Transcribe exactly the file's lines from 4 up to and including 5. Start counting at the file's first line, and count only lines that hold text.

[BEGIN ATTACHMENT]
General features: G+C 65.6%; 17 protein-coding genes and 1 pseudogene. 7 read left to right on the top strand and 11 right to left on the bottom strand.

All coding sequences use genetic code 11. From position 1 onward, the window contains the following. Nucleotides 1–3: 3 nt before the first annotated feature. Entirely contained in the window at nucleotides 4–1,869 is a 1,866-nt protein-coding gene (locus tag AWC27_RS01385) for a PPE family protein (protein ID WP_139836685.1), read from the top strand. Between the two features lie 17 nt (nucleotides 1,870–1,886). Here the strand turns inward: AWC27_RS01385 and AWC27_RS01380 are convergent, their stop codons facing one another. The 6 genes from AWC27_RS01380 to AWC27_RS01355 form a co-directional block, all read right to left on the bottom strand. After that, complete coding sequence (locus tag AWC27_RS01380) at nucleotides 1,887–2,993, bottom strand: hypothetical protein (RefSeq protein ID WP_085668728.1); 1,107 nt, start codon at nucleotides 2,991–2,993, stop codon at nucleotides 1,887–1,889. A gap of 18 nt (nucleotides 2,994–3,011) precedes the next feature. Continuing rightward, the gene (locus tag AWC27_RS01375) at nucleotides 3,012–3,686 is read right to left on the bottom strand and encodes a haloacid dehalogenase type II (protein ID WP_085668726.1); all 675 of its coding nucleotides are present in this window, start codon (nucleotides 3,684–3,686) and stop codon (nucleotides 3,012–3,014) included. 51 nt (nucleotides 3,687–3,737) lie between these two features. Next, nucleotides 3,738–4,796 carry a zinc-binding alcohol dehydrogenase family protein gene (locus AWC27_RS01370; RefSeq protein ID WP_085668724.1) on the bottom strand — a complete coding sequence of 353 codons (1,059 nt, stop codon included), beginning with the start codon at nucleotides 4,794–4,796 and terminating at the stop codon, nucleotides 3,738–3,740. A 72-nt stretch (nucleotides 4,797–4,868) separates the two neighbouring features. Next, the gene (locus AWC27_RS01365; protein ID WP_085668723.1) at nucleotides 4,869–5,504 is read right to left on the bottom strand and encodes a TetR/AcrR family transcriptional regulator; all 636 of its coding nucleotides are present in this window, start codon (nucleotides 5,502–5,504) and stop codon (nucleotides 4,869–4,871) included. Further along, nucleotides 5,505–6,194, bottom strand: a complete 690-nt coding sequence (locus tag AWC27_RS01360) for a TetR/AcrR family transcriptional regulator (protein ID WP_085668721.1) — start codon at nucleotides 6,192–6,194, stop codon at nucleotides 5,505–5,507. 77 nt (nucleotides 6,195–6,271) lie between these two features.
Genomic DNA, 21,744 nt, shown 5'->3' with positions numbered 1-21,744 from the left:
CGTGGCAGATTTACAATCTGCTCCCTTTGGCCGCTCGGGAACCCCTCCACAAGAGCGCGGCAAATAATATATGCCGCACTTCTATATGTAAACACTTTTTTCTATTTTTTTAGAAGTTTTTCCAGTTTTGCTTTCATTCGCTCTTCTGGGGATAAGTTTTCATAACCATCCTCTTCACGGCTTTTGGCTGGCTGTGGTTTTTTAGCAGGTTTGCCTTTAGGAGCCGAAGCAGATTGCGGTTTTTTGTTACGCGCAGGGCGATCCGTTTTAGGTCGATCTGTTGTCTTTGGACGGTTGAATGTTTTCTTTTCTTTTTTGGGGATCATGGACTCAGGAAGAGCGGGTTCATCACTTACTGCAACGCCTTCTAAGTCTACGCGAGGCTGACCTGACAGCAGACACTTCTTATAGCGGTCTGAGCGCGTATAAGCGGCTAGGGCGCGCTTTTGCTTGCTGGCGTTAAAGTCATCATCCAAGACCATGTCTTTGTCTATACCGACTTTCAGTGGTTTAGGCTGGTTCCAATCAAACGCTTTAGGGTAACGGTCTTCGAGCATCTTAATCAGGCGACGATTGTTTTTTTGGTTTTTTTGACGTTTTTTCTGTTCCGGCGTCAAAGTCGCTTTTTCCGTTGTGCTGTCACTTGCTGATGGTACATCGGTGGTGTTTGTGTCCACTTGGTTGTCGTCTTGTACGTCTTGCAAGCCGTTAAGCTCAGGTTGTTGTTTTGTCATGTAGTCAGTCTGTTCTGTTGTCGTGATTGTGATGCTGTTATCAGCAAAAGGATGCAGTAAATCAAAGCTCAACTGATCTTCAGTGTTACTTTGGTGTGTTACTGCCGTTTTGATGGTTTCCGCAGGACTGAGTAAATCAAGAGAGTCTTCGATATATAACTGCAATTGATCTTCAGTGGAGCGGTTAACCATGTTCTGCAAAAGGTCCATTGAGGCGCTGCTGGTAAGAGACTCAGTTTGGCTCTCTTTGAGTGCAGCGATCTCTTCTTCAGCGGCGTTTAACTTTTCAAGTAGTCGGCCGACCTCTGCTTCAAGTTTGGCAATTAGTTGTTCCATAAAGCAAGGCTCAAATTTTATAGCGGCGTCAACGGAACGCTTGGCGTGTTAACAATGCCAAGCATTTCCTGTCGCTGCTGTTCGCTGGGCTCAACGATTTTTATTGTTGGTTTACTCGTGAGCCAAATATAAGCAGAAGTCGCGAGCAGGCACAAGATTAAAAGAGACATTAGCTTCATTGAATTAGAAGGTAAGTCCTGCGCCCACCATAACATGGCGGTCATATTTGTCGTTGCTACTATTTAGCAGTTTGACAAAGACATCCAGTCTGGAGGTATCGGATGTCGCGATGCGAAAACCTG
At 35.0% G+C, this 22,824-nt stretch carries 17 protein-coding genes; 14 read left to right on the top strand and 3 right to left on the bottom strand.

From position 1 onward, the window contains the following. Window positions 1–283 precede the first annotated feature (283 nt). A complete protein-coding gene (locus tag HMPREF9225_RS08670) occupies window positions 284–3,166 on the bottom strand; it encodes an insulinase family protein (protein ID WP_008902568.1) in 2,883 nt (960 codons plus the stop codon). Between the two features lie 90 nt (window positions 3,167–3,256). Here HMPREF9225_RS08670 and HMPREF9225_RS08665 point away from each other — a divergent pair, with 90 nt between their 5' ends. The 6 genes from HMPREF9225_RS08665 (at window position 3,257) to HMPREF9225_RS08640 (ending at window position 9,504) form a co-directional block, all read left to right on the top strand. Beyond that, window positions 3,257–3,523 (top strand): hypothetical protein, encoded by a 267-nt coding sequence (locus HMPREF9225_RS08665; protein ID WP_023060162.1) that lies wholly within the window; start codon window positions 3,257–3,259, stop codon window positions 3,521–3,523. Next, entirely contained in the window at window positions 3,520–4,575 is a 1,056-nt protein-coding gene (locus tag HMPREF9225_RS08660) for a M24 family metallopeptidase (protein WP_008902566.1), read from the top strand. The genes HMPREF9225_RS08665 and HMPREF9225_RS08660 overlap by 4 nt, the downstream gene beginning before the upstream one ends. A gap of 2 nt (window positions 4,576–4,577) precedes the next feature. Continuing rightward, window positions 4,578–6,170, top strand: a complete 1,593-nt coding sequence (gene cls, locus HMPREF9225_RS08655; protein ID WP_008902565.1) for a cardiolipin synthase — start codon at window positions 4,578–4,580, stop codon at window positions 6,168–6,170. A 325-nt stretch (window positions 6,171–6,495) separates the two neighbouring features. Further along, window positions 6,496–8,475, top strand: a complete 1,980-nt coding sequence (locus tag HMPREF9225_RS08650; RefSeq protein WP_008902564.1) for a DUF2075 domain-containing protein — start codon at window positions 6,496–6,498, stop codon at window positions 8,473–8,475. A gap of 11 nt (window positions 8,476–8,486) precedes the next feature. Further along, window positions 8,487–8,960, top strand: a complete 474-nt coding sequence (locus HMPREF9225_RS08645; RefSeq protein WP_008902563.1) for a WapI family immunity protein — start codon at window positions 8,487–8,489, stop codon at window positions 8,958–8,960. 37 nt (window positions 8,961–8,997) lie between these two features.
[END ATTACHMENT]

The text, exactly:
CGTGGCAGATTTACAATCTGCTCCCTTTGGCCGCTCGGGAACCCCTCCACAAGAGCGCGGCAAATAATATATGCCGCACTTCTATATGTAAACACTTTTTTCTATTTTTTTAGAAGTTTTTCCAGTTTTGCTTTCATTCGCTCTTCTGGGGATAAGTTTTCATAACCATCCTCTTCACGGCTTTTGGCTGGCTGTGGTTTTTTAGCAGGTTTGCCTTTAGGAGCCGAAGCAGATTGCGGTTTTTTGTTACGCGCAGGGCGATCCGTTTTAGGTCGATCTGTTGTCTTTGGACGGTTGAATGTTTTCTTTTCTTTTTTGGGGATCATGGACTCAGGAAGAGCGGGTTCATCACTTACTGCAACGCCTTCTAAGTCTACGCGAGGCTGACCTGACAGCAGACACTTCTTATAGCGGTCTGAGCGCGTATAAGCGGCTAGGGCGCGCTTTTGCTTGCTGGCGTTAAAGTCATCATCCAAGACCATGTCTTTGTCTATACCGACTTTCAGTGGTTTAGGCTGGTTCCAATCAAACGCTTTAGGGTAACGGTCTTCGAGCATCTTAATCAGGCGACGATTGTTTTTTTGGTTTTTTTGACGTTTTTTCTGTTCCGGCGTCAAAGTCGCTTTTTCCGTTGTGCTGTCACTTGCTGATGGTACATCGGTGGTGTTTGTGTCCACTTGGTTGTCGTCTTGTACGTCTTGCAAGCCGTTAAGCTCAGGTTGTTGTTTTGTCATGTAGTCAGTCTGTTCTGTTGTCGTGATTGTGATGCTGTTATCAGCAAAAGGATGCAGTAAATCAAAGCTCAACTGATCTTCAGTGTTACTTTGGTGTGTTACTGCCGTTTTGATGGTTTCCGCAGGACTGAGTAAATCAAGAGAGTCTTCGATATATAACTGCAATTGATCTTCAGTGGAGCGGTTAACCATGTTCTGCAAAAGGTCCATTGAGGCGCTGCTGGTAAGAGACTCAGTTTGGCTCTCTTTGAGTGCAGCGATCTCTTCTTCAGCGGCGTTTAACTTTTCAAGTAGTCGGCCGACCTCTGCTTCAAGTTTGGCAATTAGTTGTTCCATAAAGCAAGGCTCAAATTTTATAGCGGCGTCAACGGAACGCTTGGCGTGTTAACAATGCCAAGCATTTCCTGTCGCTGCTGTTCGCTGGGCTCAACGATTTTTATTGTTGGTTTACTCGTGAGCCAAATATAAGCAGAAGTCGCGAGCAGGCACAAGATTAAAAGAGACATTAGCTTCATTGAATTAGAAGGTAAGTCCTGCGCCCACCATAACATGGCGGTCATATTTGTCGTTGCTACTATTTAGCAGTTTGACAAAGACATCCAGTCTGGAGGTATCGGATGTCGCGATGCGAAAACCTG
At 35.0% G+C, this 22,824-nt stretch carries 17 protein-coding genes; 14 read left to right on the top strand and 3 right to left on the bottom strand.